However, you can still use existing system to encode data your own way in landscape weightmaps and have exactly the same system. Have 3 weightmaps, each defines ID of a slice(Probably can actually pack it tighter and use 1 weightmap for IDs of two layers) and have 3 weightmaps, each defines weight of the layer. If your texture array has 16 textures, you have 16 layers at your disposal at a fixed cost of 3 layers. Nothing stops you from fetching different arrays for each layer. At this point, neither POM, nor Tess or 3 way texturing or distance blending are that dreadful any more. Additionally, good luck trying to compile a more or less advanced landscape material with 24 layers. This is simply impossible. With arrays, it is just 1 shader permutation for all. Lastly, and most importantly, terrain cost is consistent. You do not get abrupt changes in frame time, just because a landscape component with 6 layers silently drifted into the view.
As for PIA with painting with this,indeed it is so, but exporting weightmaps from content creation software for this method is not hard, and getting used to painting like that takes few days. On top of that, changing the painting tool per project is trivial, unlike whole landscape code. Physical surfaces are also a problem, but ability to bake them from landscape material had been also request since first versions of UE4.
I will try blending layers based on frame, when I have some spare time, just for a sake of experiment, but I think the results will be disappointing.
When I think of “texture array support” I expect full editor and material graph integration. Side-loading hand-crafted DDS files does not count as a proper PR IMO. Editor support would involve a new texture asset type, some sort of editor to manage the slices and the material nodes to access them.
Also, the engine already uses arrays internally (for example, reflection captures are stored in cubemap arrays). If the idea is to use texture arrays for high-performance terrain, simply throwing them on top of the existing permutation-based system doesn’t cut it and you’ll get little or no performance advantage: while you cut down the number of bound textures, if the number of draw calls and texture fetches remains the same, it’s no use.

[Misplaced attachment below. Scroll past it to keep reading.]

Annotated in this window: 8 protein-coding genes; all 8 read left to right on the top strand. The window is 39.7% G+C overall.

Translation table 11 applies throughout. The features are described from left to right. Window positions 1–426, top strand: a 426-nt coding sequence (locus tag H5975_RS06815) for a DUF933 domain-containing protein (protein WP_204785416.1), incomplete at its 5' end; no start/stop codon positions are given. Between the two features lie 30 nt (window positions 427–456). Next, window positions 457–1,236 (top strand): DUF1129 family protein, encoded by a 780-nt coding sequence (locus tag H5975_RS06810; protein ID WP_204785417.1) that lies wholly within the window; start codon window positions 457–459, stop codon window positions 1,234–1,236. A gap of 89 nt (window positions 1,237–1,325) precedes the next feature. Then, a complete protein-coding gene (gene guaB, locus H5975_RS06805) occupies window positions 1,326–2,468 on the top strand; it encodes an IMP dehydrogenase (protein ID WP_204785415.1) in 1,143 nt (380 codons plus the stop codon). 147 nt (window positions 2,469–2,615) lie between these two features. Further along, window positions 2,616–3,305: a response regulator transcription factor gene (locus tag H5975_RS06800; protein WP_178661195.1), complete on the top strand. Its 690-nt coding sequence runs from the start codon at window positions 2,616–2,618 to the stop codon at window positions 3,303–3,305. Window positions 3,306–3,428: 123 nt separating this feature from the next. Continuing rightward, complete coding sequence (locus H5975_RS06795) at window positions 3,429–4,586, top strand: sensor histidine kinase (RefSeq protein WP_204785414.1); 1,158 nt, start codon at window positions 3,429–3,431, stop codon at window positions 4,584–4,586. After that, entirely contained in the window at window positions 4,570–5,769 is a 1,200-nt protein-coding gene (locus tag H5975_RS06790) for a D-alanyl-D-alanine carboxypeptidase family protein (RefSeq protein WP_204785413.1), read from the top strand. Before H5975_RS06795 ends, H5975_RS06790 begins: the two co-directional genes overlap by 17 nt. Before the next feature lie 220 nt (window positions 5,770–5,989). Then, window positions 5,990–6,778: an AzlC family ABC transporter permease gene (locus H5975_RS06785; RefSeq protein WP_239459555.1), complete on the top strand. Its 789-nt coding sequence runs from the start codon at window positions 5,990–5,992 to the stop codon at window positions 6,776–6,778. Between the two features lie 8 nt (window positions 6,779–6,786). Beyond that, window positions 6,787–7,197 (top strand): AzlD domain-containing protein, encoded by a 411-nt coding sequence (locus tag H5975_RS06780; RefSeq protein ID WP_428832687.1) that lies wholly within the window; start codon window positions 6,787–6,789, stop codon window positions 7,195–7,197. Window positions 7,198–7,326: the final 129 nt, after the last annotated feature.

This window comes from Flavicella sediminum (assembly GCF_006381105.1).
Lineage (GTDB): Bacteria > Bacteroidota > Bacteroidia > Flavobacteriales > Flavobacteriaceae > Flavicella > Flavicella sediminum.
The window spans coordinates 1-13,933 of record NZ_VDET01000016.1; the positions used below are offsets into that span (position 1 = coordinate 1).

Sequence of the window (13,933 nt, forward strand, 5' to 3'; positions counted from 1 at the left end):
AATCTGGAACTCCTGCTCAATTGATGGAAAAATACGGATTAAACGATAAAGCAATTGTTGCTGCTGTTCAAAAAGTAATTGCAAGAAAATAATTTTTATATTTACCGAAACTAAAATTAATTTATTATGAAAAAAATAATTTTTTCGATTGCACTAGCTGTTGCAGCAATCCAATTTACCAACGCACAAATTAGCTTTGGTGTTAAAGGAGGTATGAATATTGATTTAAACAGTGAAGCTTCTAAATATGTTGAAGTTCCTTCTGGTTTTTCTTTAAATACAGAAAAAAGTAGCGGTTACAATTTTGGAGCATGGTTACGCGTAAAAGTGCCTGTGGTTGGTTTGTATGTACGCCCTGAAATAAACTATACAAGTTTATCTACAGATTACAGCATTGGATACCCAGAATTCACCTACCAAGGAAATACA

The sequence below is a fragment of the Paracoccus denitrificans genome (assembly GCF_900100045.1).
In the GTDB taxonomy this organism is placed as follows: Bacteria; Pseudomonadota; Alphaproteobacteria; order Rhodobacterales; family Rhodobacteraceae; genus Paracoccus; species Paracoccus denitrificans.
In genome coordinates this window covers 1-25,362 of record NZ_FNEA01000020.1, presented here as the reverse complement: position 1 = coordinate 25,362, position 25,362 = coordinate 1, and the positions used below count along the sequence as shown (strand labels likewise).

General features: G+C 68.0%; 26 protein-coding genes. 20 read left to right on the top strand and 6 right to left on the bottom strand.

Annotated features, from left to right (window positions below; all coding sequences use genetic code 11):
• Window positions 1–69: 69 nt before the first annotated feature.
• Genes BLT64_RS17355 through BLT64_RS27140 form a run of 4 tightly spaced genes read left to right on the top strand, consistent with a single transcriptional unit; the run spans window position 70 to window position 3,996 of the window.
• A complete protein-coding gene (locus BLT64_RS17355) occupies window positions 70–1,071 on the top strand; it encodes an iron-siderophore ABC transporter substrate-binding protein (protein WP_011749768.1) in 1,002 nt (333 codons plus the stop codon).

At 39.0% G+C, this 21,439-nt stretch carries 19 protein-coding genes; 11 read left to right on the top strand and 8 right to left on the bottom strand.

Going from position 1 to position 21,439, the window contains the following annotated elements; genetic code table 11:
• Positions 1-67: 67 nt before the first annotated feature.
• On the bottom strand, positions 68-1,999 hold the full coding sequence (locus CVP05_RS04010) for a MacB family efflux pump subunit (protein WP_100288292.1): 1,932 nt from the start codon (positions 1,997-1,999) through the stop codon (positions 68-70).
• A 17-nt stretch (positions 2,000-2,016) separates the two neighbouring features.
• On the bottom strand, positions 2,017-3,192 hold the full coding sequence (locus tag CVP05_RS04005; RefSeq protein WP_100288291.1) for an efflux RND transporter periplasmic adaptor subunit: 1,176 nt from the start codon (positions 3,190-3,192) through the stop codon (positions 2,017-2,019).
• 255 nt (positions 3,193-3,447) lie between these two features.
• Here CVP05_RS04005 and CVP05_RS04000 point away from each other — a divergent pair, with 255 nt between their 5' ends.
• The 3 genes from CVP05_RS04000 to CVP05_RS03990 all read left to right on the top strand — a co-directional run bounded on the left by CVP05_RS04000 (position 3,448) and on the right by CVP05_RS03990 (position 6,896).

The key feature of a texture array is being able to have the shader dynamically select which texture (slice) to sample from. For the UE4 terrain to take advantage of that, it would need to go through a paradigm shift like getting rid of the per-sector shader permutations and dynamically selecting the relevant layers directly in the shader, most likely using dynamic branching and looping.
I’d totally agree here, but if choosing between nothing and and DDS import, i’d pick DDS import.
Current system tags along with arrays just fine, apart from actual painting and physic surface layers.
In the end, arrays are not only terrain. There are many other uses.
This is only true with really big caveat. All layers need to be identical and only texture can change or all layers need to pay worst case cost.
Yep, identical in terms of texture size, and features, that are used. Nothing changes, but a texture. If you are doing 3 plannar mapping, you are doing it for the whole graph( or at least for one atlas fetch) . If you want wetness or puddle painting, you are also doing it for whole material, not one layer.